How are your New Year’s resolutions going?
Are you still motivated enough to pursue your goals, or has the excitement evaporated, and you’re ready to throw in the towel (if you haven’t already)?
If you’re going off track, don’t get discouraged. Adopting new, healthy habits takes a lot more than just willpower. It takes time, dedication, and perseverance. Think of it as a skill to hone. Just like you can’t become a violin virtuoso in one month, you can’t go from a fast-food diet to a healthy one in just a few weeks.
Of course, you’ll relapse. The key is to learn how to cope with that, so you can emerge stronger from the experience, and more determined than ever to reach your goals. Here’s how:
1. Stop and feel the hurt
Relapsing sucks. It makes us feel like failures. We get angry at ourselves. Frustrated with our weakness. Disappointed with our lack of willpower. Tired of making the same mistakes over and over again.
It hurts. So, we try to ignore it. Forget about it. Get on with our lives. But, deep down, we know it’s not working. Running away from our feelings isn’t a healthy way of coping with them. Instead, acknowledge them. Let them run their course. Yes,you’ll feel like crap for a while. But, you’ll feel much stronger afterwards.
2. Be Kind To Yourself
If your best friend confessed that she’s struggling to switch to a healthier diet, and she gave in and ate a slice of cake the night before, you wouldn’t yell at her and call her a total failure, would you? Nope, you’ll reassure her that a relapse is normal, and gently encourage her to get back on track.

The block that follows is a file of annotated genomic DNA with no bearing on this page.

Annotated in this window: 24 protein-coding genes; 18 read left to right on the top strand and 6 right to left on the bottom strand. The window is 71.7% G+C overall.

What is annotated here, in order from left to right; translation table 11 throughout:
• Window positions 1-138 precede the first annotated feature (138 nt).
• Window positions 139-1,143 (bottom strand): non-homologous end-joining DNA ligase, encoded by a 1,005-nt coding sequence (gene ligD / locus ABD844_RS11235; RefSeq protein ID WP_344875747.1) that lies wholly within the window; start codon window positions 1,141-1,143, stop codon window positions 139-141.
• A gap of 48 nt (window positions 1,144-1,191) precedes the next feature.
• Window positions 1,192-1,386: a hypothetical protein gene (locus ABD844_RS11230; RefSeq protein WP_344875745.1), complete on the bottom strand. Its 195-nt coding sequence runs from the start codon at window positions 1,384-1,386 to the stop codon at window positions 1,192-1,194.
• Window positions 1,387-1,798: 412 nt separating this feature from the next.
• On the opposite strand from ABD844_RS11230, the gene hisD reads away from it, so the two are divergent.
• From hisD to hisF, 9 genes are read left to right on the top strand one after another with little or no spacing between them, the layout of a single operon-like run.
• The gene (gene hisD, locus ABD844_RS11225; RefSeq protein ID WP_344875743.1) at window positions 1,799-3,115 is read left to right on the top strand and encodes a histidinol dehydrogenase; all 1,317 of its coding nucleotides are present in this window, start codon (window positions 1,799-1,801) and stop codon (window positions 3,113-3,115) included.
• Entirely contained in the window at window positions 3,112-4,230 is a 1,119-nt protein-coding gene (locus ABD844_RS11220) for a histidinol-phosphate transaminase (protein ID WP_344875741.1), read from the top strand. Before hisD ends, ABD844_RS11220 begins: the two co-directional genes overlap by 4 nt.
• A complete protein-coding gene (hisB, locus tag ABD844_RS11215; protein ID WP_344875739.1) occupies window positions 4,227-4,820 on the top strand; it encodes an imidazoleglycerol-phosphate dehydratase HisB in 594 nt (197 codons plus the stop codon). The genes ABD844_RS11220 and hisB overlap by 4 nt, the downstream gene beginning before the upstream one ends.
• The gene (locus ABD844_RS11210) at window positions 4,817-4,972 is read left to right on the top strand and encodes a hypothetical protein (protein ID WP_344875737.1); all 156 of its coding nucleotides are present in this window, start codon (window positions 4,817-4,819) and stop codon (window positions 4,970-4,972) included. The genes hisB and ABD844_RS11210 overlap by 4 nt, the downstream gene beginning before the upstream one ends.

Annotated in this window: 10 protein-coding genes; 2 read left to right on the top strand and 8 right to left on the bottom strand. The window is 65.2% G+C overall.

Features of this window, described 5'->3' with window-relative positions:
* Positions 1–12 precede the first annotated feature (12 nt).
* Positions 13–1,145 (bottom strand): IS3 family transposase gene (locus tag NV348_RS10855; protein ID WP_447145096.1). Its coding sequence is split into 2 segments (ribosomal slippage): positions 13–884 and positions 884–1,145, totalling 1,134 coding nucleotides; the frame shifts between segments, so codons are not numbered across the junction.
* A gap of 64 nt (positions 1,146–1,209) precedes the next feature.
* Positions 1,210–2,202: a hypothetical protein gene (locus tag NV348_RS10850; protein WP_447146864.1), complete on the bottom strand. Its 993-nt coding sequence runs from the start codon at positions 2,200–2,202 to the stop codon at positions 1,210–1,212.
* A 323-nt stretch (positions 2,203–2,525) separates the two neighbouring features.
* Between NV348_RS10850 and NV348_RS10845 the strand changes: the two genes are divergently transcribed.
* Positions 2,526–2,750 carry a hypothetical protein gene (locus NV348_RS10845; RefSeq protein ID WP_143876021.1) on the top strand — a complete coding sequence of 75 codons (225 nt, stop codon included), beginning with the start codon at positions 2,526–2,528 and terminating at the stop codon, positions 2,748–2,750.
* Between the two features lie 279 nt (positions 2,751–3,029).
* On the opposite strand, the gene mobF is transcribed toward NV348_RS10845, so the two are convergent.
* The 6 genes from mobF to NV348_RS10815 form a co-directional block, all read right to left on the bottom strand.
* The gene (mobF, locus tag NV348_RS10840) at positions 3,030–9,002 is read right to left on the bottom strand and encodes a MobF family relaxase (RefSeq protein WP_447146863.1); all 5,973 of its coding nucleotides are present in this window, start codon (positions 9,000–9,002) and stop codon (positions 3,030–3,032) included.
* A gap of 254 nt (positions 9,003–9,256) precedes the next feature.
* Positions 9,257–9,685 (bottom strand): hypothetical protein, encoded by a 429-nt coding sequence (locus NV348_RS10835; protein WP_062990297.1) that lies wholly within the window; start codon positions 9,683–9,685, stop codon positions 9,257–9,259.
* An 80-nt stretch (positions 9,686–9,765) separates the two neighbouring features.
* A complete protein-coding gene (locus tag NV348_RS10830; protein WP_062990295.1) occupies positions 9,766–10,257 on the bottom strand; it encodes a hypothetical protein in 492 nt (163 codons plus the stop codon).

Be as compassionate to yourself as you would be to your friend. You’re human, too, and human beings make mistakes. It’s not the end of the world. Give yourself some love and a virtual (or real!) hug. You deserve it.
3. Remember why
When you feel like straying, remember why you decided to take up this new habit in the first place. Is it because you haven’t been feeling 100% lately and want to get healthier? Is it because you want to nourish yourself? Help others? Be more productive so you have more time for what really matters? Get clear on why you’re doing something. It’ll help you get back on track (and not stray again).
4. Take (a small) action
So, now you remember your why, you’re all excited again? Great, but don’t overdo it. Just take one small step. For example, if you’d like to eat healthier, start by eating one apple, rather than a slice of cake, during your break. Or, if you’d like to start exercising, go for a 20 minutes’ walk around the neighbourhood. Find something easy, and do it. And then, focus on the next small step. Little by little, you’ll get there.
5. Don’t dwell on past mistakes
All your mistakes and relapses… they don’t exist anymore. They’re in the past. Leave them there. Let go of them and start focusing on your next step. What small action can you take right now to get closer to your goal? Do it, and experience it. In this moment, this action is not difficult. In this moment, you’re doing ok. Don’t ruin your progress by dwelling on what went wrong in the past. That doesn’t matter anymore.
6. Treat it as feedback
Often, we think that a relapse is a sign of weakness. It’s not. It’s a sign you’re taking the wrong approach. A common mistake is trying to do too much too soon. If you are a couch potato, starting by running 10 miles every day is simply not something you’ll be able to do. But going for a walk every day? Totally doable. Walk a bit more every day, and pretty soon, you’ll be able to put your running shoes on. So, next time you relapse, think about what tweaks you can make to your plan and lifestyle to make your goals easier to achieve.
Relapses are just a normal part of the learning process. I hope these tips will help you turn them into a positive experience that will make it easier to build new habits and reach your goals.
Here’s to our best year ever!